Dr. Katzman played a major role in making San Diego one of the major centers for Alzheimer's research in the United States, if not the world, bringing prominent neuroscientists and major funding to a program that had been virtually nonexistent before his arrival in 1984.
"His pioneering and, really, revolutionary work in Alzheimer's disease for more than three decades paved the way for clinical trials of potential treatments to delay the onset or progression of the disease being done today," said neuroscientist David Salmon of UC San Diego.
Alzheimer's was first described in 1906 by the Bavarian psychiatrist Dr. Alois Alzheimer. But it was considered to be a rare form of senile dementia that occurred primarily in patients younger than 65.
During the 1960s, Katzman studied many dementia patients, especially the elderly, and concluded that they had Alzheimer's.
In a seminal 1976 editorial in the journal Archives of Neurology, Katzman concluded that senile dementia was not a normal part of the aging process, as had been believed, but that it was a disease -- in fact, Alzheimer's disease.
Extrapolating from estimates of the prevalence of dementia, he concluded that Alzheimer's was the fourth leading cause of death in the United States, trailing only heart disease, cancer and stroke.
Katzman's efforts increased the number of Alzheimer's cases many-fold and challenged the long-held idea that growing old was the primary cause of dementia, sociologist Patrick Fox of UC San Francisco wrote in the Milbank Quarterly. These ideas provided the ammunition "to define the disease as a major social and health problem and to mobilize the resources to address the defined problem," he wrote.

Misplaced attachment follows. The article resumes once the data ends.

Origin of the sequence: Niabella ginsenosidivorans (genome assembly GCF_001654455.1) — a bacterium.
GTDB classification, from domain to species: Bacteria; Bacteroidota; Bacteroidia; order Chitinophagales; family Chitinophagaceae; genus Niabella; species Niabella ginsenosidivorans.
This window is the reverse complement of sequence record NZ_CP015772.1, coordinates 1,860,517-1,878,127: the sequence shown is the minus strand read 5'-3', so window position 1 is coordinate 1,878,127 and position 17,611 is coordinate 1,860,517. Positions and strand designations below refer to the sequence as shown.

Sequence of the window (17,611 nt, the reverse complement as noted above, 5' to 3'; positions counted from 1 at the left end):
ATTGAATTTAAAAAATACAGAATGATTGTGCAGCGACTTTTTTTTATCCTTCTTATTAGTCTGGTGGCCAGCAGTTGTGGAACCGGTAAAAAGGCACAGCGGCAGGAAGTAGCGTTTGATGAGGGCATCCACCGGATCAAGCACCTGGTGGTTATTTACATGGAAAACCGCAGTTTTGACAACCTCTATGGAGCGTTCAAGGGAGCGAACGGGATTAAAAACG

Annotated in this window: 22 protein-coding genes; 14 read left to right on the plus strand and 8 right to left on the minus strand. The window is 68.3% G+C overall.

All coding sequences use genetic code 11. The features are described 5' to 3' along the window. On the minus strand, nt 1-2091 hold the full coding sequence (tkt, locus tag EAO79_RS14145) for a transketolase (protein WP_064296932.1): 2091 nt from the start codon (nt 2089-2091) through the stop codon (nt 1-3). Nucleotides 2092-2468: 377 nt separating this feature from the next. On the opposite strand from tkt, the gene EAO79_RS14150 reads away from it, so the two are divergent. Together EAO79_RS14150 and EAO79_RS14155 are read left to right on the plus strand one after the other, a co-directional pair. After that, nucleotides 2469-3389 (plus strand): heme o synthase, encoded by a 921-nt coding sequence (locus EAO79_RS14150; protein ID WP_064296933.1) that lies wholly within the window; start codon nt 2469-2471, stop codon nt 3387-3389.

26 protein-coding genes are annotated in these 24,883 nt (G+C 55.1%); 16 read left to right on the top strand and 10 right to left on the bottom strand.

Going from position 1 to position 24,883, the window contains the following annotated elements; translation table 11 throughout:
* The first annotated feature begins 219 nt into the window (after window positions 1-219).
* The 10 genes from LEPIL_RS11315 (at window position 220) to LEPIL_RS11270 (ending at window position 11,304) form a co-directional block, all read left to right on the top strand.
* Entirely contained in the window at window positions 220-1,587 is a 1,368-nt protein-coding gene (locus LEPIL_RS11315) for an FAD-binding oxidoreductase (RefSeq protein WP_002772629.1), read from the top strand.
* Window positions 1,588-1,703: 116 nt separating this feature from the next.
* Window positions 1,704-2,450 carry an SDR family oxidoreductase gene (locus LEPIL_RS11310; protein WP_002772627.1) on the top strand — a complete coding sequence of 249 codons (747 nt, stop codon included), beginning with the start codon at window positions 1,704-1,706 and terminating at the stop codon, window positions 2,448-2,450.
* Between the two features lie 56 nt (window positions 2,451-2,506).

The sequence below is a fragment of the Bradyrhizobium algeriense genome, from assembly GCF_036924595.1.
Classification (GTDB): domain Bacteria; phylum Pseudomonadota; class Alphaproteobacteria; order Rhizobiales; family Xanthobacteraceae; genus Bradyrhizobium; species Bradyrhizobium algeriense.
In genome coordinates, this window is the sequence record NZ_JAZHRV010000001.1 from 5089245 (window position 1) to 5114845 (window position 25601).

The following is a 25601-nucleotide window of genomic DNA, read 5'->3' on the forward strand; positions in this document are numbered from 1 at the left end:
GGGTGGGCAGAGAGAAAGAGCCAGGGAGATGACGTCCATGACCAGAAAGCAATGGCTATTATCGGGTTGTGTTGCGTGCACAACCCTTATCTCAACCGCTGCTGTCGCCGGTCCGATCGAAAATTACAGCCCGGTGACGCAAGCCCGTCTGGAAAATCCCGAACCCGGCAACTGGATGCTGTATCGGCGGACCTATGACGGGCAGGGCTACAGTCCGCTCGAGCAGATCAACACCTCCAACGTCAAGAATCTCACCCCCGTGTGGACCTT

Funding for Alzheimer's research grew from $5 million in 1980 to $647 million in 2005.
In 1977, Katzman and his close colleague Dr. Robert D. Terry of UC San Diego organized the first national conference on Alzheimer's disease, triggering a boom in research. In 1981, he and his colleagues formed the Alzheimer's Disease and Related Disorders Assn. -- later renamed the Alzheimer's Assn. -- which has become a major source of private funding for research and an advocate for patients. Robert Katzman died on September 16, 2008.